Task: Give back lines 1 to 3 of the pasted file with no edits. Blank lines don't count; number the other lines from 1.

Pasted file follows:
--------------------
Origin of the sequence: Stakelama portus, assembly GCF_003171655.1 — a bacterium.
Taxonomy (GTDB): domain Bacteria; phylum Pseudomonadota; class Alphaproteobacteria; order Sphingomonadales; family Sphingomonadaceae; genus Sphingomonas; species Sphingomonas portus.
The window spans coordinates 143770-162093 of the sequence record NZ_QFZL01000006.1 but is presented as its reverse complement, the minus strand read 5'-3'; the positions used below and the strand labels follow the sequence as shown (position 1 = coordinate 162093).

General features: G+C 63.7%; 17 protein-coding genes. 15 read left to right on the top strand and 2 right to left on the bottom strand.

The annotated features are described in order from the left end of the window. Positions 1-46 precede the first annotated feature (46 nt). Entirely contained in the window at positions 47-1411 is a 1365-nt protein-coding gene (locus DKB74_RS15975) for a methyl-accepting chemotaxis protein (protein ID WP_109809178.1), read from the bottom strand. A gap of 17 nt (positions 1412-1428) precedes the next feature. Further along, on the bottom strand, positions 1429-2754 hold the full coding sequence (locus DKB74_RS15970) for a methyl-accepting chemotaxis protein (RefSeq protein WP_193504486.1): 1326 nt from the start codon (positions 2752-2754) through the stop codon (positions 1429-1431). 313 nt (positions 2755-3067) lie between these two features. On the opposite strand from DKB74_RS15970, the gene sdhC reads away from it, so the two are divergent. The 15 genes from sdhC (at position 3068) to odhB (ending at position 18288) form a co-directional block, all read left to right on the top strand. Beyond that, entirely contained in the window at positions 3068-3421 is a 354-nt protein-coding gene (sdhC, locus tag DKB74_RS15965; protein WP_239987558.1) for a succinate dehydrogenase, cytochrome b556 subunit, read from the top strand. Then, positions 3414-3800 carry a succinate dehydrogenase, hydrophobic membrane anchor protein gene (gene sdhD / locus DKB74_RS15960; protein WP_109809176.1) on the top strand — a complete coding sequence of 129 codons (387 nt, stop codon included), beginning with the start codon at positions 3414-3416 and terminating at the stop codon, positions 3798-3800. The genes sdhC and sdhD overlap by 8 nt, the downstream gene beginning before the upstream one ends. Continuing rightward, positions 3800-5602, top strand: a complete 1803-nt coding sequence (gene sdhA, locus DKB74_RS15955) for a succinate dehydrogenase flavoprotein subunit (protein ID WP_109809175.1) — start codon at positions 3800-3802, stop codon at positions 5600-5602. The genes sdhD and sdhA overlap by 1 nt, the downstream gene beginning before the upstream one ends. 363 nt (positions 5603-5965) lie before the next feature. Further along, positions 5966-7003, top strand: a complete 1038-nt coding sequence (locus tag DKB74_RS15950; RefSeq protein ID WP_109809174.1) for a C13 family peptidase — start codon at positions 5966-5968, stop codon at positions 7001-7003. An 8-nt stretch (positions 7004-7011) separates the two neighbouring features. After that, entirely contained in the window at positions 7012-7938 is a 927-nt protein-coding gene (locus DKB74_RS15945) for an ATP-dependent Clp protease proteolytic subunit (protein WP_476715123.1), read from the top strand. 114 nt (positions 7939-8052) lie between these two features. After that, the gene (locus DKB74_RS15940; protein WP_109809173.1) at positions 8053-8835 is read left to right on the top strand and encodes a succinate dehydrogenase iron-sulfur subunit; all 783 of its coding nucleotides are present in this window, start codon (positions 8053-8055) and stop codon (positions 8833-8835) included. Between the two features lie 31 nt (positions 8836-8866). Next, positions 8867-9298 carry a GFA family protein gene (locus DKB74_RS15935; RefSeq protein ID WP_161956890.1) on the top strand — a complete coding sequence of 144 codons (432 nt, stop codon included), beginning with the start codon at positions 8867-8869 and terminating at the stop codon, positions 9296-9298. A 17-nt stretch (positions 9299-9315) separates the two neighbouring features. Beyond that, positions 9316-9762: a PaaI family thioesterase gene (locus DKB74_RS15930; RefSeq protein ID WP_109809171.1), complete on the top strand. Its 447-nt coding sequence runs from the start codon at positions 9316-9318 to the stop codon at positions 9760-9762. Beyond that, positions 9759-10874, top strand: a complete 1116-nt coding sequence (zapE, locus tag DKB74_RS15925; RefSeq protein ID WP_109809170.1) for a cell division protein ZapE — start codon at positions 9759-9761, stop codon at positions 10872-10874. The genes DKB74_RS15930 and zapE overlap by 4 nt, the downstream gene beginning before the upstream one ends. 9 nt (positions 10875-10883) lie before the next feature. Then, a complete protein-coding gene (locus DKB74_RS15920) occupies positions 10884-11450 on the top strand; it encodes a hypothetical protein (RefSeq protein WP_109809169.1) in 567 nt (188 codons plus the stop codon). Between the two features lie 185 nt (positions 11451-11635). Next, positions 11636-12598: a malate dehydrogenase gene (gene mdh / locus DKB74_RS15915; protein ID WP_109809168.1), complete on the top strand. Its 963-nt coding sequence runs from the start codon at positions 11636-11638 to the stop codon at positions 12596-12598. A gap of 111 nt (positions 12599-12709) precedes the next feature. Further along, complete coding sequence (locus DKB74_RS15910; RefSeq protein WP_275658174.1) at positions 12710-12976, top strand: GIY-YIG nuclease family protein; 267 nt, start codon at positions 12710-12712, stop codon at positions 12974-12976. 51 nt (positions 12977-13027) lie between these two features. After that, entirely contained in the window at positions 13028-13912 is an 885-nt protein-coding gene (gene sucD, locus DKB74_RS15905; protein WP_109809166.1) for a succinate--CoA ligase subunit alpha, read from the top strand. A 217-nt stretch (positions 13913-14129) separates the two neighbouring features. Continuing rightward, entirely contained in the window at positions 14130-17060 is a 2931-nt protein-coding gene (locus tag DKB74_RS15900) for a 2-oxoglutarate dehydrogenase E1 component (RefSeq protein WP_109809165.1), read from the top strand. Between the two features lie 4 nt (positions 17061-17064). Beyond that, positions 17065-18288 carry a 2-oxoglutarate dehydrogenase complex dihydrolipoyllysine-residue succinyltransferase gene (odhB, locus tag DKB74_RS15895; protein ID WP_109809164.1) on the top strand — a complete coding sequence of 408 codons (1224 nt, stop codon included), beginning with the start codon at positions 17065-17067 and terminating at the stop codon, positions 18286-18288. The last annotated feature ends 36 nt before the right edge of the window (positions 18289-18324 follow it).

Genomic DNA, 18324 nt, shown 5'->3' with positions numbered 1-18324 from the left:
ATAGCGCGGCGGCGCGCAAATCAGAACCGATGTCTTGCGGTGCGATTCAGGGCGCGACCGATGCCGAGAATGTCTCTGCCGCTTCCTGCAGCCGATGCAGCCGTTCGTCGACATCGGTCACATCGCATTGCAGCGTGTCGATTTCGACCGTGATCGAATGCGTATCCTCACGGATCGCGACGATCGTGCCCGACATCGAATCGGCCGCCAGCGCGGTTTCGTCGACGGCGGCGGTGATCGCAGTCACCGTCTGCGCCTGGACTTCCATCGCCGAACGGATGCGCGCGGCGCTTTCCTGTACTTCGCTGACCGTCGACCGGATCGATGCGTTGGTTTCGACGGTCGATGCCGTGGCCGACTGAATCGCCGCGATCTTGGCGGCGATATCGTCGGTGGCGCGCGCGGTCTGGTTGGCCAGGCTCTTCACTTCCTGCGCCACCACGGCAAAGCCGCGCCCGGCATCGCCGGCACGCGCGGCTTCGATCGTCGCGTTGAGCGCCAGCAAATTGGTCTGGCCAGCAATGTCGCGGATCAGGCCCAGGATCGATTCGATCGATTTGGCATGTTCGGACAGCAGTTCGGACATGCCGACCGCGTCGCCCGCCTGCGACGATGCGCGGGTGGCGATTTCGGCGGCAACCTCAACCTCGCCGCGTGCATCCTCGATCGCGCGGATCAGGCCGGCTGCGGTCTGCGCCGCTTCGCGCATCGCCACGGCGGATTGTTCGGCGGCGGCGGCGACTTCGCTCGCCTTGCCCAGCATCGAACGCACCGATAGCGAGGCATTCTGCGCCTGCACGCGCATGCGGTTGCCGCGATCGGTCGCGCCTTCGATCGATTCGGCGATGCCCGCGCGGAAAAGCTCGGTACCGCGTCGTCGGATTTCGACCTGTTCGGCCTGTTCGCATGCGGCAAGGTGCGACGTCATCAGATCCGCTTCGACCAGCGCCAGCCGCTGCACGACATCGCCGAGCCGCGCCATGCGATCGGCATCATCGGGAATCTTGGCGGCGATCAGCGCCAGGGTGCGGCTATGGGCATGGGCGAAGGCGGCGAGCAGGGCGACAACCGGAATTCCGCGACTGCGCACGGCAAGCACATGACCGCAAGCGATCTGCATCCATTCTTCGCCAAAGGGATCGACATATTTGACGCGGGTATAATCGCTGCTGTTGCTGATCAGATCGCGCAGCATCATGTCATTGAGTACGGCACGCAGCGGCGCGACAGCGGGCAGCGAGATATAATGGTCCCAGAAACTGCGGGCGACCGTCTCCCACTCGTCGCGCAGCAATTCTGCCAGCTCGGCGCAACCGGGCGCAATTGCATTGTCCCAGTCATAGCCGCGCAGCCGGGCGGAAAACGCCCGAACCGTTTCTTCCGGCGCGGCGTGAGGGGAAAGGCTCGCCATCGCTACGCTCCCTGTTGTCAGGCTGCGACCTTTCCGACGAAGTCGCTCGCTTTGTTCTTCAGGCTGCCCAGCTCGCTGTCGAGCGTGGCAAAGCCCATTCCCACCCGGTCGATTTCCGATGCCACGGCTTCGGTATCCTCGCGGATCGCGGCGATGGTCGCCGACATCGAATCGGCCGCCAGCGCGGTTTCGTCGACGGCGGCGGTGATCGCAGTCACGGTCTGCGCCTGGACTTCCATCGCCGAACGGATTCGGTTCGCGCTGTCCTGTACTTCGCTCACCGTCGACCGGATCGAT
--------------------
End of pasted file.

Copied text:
Origin of the sequence: Stakelama portus, assembly GCF_003171655.1 — a bacterium.
Taxonomy (GTDB): domain Bacteria; phylum Pseudomonadota; class Alphaproteobacteria; order Sphingomonadales; family Sphingomonadaceae; genus Sphingomonas; species Sphingomonas portus.
The window spans coordinates 143770-162093 of the sequence record NZ_QFZL01000006.1 but is presented as its reverse complement, the minus strand read 5'-3'; the positions used below and the strand labels follow the sequence as shown (position 1 = coordinate 162093).